Insights and Tips on Cyber-Bullying
Associate News Editor
Cyber bullying is on the rise, but parents and schools often have little idea what they can do proactively to reduce the effects of cyber-bullying in their family or group.
Two out of three children have experienced bullying via the Internet or mobile phones, according to a survey by Telenor in 2008 in Norway. The survey also shows that parents are uncertain about what to do about this kind of bullying.
Research Fellow Tove Flack at the Centre for Behavioural Research (SAF) at the University of Stavanger in Norway does counseling in anti-bullying, including the centre’s program “zero” where zero tolerance for bullying and active involvement are important concepts. Zero gives schools advice on how to prevent, detect and solve problems.
Flack has particularly focused on hidden bullying. For many victims of bullying, cyber-bullying is just one of several ways in which they are being harassed. This may mean that they never have any safe place.
“At school, they are left out or maligned and when they come home they receive insults on mobile phones and net. Access to social media in recent years has unfortunately given us some new bullying tools,” Flack said.
She said the term “bullying” means experiencing harassment on a regular basis over time. When it comes to cyber-bullying, it is important to distinguish between those who are often harassed and those who have experienced harassment only occasionally, she said.
Cyber-bullying takes place both through image and text. Many young people have endured seeing a picture they would never have shown to anyone, spread online to everyone. Others have had to read offensive characterizations of themselves and know they are shared with the general public.
And it may be easier to bully someone through social media than face to face.
“When friends sit together, it may seem easy and non-committal to send off an anonymous message with a disrespectful message to another person. It is not unknown that hate groups are formed online, where children or young people unite to hate a particular person. Digital bullying can result in a person being frozen out by having that individual deleted from Facebook or from the contact list on one’s mobile,” Flack said.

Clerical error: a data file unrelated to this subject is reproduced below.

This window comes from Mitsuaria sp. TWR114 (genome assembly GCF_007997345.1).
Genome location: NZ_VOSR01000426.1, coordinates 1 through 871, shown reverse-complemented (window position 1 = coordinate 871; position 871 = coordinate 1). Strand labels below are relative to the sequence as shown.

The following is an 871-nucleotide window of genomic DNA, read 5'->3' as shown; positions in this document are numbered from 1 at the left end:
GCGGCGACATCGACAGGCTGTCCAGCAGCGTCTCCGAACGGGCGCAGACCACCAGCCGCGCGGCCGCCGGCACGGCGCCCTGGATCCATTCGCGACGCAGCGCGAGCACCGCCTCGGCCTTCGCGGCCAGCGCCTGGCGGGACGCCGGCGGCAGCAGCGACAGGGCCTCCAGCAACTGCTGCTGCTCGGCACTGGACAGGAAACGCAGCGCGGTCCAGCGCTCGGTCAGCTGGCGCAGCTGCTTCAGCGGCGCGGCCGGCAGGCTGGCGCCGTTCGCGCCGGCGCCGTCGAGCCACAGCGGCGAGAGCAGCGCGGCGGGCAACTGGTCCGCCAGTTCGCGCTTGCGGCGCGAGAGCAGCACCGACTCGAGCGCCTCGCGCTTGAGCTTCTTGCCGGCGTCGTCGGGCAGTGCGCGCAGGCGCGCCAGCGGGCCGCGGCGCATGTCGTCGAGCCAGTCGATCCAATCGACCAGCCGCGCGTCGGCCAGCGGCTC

For adults it can be difficult enough to discover traditional bullying. It is important to have zero tolerance for bullying via the Internet, she said, just as there should be zero tolerance for all types of harassment.
Twice as many girls as boys report having been bullied digitally, according to a survey conducted by TNS Gallup. The survey showed that social networking, SMS and instant messaging are the most widely used avenues for bullying.
Children and teens are often unaware of the impact their words can have online, and that they are accountable for what they do online. Many do not realize they may be prosecuted when they violate or threaten others via the Net, Flack said.
Schools have to get involved
Flack emphasized that schools must take steps to gain control of bullying situations. She said schools and parents should teach online “netiquette” early on and inform kids about the dangers of cyber-bullying.
In his doctoral work, Research Fellow Arne Olav Nygard at the Reading Centre has followed teaching in secondary schools. He warned against easy solutions in the fight against cyber-bullying.
“To deny students the use of technology at school or at home is the wrong way to go,” Nygard said, who has helped educate parents with simple rules they can stick to.
“In my view, bullying is first and foremost a social problem,” he said. “To remove the PC and mobile phone is the easiest solution, but it should be the last one, for that is not where the problem is.”
Nygard said bullying will find new channels in the digital networks, and that it may have other, unintended consequences. He still believes that adults also need to engage in, observe and learn the logic of the digital world. “This will make it difficult for children to have a secret digital life,” he believes.
“Parents can achieve a lot by being present. One measure might be to put the computer in the living room or in another central room. When the children have to sit near adults, they also see that the adults are included. Children should also learn to use their full names on the network,” Nygard said.
Five tips to avoid cyber-bullying:
1. Take bullying through social media seriously;
2. Talk with children and young people about Internet use and netiquette;
3. Get involved in children’s Internet use and become friends with your children on Facebook;
4. Remember to save harassment and threats on hard disk and mobile devices;
5. Contact the police if you suspect online bullying.
Source: University of Stavanger
Psych Central News Editor
The Psych Central News Editor is a member of the Psych Central staff with background in journalism and mental health reporting. This is a rotating position, but is filled with a qualified reporter with appropriate psychology and mental health news experience.
News Editor, P. (2018). Insights and Tips on Cyber-Bullying. Psych Central. Retrieved on November 23, 2020, from https://psychcentral.com/news/2010/12/31/better-understanding-cyber-bullying/22209.html